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Sunday, June 08, 2008

Chong Kneas Floating Village - Tonle Sap (Great Lake) - Cambodia

When I was on the subject of boat people and the Vietnamese diaspora, I had meant to finish up my Cambodia series. As is my wont, I went off on many other tangents and forgot to return back to the original point. I think part of the reason why I've put this last post off is because I was struggling with some of my thoughts about being a tourist in a third world country and contributing to the degradation of the very site I was visiting by being said tourist.

After squeezing in Angkor Wat, Angkor Thom: Victory Gate, Bayon Temple, Terrace of the Leper King, Terrace of the Elephants, Prasats Suor Prat, and Phimeanakas, and Ta Prohm all in one day, my friends and I were all "ruined" out. So for our second and last day, we opted to visit a floating village on the edge of Tonle Sap (Great Lake), that vast body of fresh water in the middle of Cambodia.

Chong Kneas Floating Village 5

On our drive out, our tour guide pointed out a boy on a water buffalo, and remarked that that was his childhood and how lucky we were to live in a Western country. That was my dad's childhood too. I didn't like the reminder of my "prosperity," I was already guiltily thinking of that all weekend as it was. We mostly passed empty countryside with occasional open-air wooden buildings that had rows of hammocks strung across. Our tour guide said they were Cambodian rest stops, where you could stop and rent to nap on the hammocks.

As we neared Chong Kneas, the floating village, the stench, poverty, and zoo-like atmosphere assailed us all at once. Wood and straw huts lined the sides of the road, set up temporarily by fishing families during the height of the fishing season and also to cater to the tourists who flocked to see a "quaint" floating village. It was far from it. Masses of people and boats churned decayed fish and swamp on the edge of the lake. The people in the "floating houses" near the shore had to contend with bathing and cooking while throngs of motorboats polluted the water they needed. The following two videos will give a little idea of what that all was like. I hated that I was contributing to this.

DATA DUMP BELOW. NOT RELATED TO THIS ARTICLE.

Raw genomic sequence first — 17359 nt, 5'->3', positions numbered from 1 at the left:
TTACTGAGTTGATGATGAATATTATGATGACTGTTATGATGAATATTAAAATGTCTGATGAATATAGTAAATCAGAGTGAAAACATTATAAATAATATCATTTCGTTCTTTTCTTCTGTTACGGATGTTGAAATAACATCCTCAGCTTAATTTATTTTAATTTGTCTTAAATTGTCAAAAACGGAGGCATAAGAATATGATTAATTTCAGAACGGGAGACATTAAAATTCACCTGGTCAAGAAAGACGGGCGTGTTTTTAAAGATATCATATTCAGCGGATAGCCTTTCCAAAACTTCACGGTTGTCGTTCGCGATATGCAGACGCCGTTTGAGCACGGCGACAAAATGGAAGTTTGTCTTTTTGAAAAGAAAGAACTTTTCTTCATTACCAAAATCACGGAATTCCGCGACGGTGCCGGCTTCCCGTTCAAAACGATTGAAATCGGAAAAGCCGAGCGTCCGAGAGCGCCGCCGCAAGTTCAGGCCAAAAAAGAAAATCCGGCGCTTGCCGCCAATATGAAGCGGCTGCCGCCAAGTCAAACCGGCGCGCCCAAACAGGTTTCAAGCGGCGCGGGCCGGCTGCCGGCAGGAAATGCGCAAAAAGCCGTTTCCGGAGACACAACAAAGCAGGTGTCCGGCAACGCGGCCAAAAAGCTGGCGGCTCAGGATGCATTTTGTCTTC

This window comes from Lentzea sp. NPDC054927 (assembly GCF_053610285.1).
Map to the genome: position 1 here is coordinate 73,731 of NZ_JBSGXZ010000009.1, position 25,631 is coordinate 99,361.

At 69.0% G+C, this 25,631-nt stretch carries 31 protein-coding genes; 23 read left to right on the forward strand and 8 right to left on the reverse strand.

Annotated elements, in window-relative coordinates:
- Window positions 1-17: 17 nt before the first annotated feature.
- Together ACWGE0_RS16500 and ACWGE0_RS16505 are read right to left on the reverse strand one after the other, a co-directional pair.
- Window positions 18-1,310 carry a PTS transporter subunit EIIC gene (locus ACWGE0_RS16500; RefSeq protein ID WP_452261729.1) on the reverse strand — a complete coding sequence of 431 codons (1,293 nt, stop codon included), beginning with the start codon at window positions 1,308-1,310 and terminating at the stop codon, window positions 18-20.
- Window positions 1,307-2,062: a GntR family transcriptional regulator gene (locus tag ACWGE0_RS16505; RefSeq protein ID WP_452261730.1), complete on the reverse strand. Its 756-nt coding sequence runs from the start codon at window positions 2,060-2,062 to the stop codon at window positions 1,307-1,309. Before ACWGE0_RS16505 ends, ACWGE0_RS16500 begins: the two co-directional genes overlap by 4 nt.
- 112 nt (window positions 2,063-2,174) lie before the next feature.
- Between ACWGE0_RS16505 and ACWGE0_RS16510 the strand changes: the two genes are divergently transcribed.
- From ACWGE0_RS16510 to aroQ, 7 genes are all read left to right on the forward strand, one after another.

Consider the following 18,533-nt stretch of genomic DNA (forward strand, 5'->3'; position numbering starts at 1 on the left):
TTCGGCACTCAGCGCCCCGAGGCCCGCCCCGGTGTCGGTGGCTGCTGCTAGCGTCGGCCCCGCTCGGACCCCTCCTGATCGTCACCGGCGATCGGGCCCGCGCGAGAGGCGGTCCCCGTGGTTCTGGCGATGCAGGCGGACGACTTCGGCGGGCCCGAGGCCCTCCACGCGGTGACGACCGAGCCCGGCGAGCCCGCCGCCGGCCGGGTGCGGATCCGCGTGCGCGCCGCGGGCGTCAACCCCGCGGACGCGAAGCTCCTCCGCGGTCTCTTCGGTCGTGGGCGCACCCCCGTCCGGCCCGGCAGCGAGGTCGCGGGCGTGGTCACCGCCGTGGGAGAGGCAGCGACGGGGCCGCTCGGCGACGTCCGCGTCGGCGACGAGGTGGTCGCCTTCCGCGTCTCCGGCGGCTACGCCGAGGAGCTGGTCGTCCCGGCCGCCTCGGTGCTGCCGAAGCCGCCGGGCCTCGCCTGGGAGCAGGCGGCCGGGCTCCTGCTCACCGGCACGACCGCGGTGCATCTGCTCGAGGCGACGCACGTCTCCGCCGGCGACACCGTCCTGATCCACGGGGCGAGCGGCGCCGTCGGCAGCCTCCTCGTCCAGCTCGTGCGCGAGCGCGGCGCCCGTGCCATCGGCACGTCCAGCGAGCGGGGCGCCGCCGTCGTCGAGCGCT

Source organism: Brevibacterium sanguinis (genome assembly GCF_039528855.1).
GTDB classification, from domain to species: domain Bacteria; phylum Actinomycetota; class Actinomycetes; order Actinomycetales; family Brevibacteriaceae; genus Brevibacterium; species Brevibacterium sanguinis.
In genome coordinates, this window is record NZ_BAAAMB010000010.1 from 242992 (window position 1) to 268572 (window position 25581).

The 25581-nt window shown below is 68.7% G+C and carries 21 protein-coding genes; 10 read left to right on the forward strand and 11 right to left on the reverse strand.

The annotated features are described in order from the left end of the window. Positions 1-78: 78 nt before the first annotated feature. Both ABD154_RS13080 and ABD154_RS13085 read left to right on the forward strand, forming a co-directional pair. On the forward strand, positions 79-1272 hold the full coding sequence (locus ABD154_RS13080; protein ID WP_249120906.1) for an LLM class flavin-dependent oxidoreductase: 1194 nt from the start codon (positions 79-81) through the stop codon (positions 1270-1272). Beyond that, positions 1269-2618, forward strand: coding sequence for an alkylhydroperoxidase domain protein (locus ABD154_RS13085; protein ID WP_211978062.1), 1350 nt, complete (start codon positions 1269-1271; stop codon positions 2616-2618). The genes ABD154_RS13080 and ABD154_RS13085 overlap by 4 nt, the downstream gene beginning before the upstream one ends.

We finally made it through the crazy congestion toward the openness of Tonle Sap.

And look! A boy in a cute tub-"boat"!

Chong Kneas Floating Village 1

And more kids coming over to say, "Hi." That's their mother in conical hat in the small boat in the back.We got excited hearing them speak Vietnamese, very, very hick Vietnamese. Err. Actually, they came to ask us for money. After we gave them a dollar, we chatted with them a bit, asking their names, ages, what it was like to live on the lake.